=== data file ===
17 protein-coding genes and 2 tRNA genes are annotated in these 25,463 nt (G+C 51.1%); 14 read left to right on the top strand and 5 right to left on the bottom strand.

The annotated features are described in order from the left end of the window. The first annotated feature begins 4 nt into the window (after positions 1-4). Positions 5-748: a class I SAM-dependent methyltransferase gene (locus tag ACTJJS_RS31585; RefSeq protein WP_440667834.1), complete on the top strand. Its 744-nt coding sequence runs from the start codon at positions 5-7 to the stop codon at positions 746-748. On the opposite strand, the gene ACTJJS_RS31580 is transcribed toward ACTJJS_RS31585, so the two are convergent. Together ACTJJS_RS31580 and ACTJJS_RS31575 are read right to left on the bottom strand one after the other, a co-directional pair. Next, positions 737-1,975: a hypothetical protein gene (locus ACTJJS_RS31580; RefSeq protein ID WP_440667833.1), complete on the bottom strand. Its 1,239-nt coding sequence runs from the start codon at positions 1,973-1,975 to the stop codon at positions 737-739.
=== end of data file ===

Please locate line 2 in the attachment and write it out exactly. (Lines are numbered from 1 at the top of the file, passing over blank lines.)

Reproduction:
The annotated features are described in order from the left end of the window. The first annotated feature begins 4 nt into the window (after positions 1-4). Positions 5-748: a class I SAM-dependent methyltransferase gene (locus tag ACTJJS_RS31585; RefSeq protein WP_440667834.1), complete on the top strand. Its 744-nt coding sequence runs from the start codon at positions 5-7 to the stop codon at positions 746-748. On the opposite strand, the gene ACTJJS_RS31580 is transcribed toward ACTJJS_RS31585, so the two are convergent. Together ACTJJS_RS31580 and ACTJJS_RS31575 are read right to left on the bottom strand one after the other, a co-directional pair. Next, positions 737-1,975: a hypothetical protein gene (locus ACTJJS_RS31580; RefSeq protein ID WP_440667833.1), complete on the bottom strand. Its 1,239-nt coding sequence runs from the start codon at positions 1,973-1,975 to the stop codon at positions 737-739.